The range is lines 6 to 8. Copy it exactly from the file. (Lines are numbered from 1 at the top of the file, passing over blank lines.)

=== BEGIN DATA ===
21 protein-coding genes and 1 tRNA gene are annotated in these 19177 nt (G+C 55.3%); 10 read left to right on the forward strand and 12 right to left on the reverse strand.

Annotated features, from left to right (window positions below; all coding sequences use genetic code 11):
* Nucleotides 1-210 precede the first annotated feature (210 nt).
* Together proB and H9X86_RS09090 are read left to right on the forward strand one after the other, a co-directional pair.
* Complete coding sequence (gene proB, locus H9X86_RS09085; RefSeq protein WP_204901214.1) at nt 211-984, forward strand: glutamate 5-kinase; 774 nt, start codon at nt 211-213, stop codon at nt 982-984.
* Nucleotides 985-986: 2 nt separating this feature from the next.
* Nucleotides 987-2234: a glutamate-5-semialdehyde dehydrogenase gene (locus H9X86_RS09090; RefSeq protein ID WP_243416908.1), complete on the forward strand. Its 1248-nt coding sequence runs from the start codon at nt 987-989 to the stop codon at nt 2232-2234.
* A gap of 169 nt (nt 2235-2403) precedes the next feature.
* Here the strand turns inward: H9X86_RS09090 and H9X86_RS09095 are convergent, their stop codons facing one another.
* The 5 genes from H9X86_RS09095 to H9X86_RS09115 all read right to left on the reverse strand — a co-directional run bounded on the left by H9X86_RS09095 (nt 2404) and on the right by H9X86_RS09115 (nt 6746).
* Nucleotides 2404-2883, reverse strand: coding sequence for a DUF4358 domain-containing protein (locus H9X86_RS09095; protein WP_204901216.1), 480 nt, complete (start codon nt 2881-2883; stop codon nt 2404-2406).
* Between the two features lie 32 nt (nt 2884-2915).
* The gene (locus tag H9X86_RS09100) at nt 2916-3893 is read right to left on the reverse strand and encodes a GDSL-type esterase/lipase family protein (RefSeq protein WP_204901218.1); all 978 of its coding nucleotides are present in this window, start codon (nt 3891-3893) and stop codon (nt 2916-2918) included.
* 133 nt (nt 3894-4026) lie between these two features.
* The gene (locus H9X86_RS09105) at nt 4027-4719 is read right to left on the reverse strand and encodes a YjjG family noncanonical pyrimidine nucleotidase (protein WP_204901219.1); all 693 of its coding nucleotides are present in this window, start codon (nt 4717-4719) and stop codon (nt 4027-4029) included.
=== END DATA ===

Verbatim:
* Nucleotides 985-986: 2 nt separating this feature from the next.
* Nucleotides 987-2234: a glutamate-5-semialdehyde dehydrogenase gene (locus H9X86_RS09090; RefSeq protein ID WP_243416908.1), complete on the forward strand. Its 1248-nt coding sequence runs from the start codon at nt 987-989 to the stop codon at nt 2232-2234.
* A gap of 169 nt (nt 2235-2403) precedes the next feature.